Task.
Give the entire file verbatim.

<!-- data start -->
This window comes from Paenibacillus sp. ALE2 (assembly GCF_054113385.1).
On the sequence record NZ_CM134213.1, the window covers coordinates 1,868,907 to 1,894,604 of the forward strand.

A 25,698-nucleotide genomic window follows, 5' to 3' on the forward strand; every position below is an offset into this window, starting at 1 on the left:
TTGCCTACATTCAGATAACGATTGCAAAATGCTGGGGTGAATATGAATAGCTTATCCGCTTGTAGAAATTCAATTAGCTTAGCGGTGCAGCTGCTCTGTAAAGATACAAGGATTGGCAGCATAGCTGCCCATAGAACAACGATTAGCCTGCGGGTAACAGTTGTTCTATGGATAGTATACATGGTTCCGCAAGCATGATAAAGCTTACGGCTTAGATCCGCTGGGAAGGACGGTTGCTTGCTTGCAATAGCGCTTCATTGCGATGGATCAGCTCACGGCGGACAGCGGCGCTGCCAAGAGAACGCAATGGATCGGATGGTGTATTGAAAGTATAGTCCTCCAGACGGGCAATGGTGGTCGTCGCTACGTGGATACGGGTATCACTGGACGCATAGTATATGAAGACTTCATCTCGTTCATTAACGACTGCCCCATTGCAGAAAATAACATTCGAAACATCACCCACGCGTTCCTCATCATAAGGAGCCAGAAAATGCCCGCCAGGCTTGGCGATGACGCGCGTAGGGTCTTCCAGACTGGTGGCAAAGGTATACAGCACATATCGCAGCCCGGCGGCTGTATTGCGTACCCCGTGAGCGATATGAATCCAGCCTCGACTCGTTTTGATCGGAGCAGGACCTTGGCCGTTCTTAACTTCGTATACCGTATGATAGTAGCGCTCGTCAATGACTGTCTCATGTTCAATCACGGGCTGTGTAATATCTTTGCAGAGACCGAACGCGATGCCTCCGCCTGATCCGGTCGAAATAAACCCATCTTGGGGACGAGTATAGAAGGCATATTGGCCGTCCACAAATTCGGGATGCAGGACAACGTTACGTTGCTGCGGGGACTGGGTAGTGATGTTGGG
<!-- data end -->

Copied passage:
This window comes from Paenibacillus sp. ALE2 (assembly GCF_054113385.1).
On the sequence record NZ_CM134213.1, the window covers coordinates 1,868,907 to 1,894,604 of the forward strand.

A 25,698-nucleotide genomic window follows, 5' to 3' on the forward strand; every position below is an offset into this window, starting at 1 on the left:
TTGCCTACATTCAGATAACGATTGCAAAATGCTGGGGTGAATATGAATAGCTTATCCGCTTGTAGAAATTCAATTAGCTTAGCGGTGCAGCTGCTCTGTAAAGATACAAGGATTGGCAGCATAGCTGCCCATAGAACAACGATTAGCCTGCGGGTAACAGTTGTTCTATGGATAGTATACATGGTTCCGCAAGCATGATAAAGCTTACGGCTTAGATCCGCTGGGAAGGACGGTTGCTTGCTTGCAATAGCGCTTCATTGCGATGGATCAGCTCACGGCGGACAGCGGCGCTGCCAAGAGAACGCAATGGATCGGATGGTGTATTGAAAGTATAGTCCTCCAGACGGGCAATGGTGGTCGTCGCTACGTGGATACGGGTATCACTGGACGCATAGTATATGAAGACTTCATCTCGTTCATTAACGACTGCCCCATTGCAGAAAATAACATTCGAAACATCACCCACGCGTTCCTCATCATAAGGAGCCAGAAAATGCCCGCCAGGCTTGGCGATGACGCGCGTAGGGTCTTCCAGACTGGTGGCAAAGGTATACAGCACATATCGCAGCCCGGCGGCTGTATTGCGTACCCCGTGAGCGATATGAATCCAGCCTCGACTCGTTTTGATCGGAGCAGGACCTTGGCCGTTCTTAACTTCGTATACCGTATGATAGTAGCGCTCGTCAATGACTGTCTCATGTTCAATCACGGGCTGTGTAATATCTTTGCAGAGACCGAACGCGATGCCTCCGCCTGATCCGGTCGAAATAAACCCATCTTGGGGACGAGTATAGAAGGCATATTGGCCGTCCACAAATTCGGGATGCAGGACAACGTTACGTTGCTGCGGGGACTGGGTAGTGATGTTGGG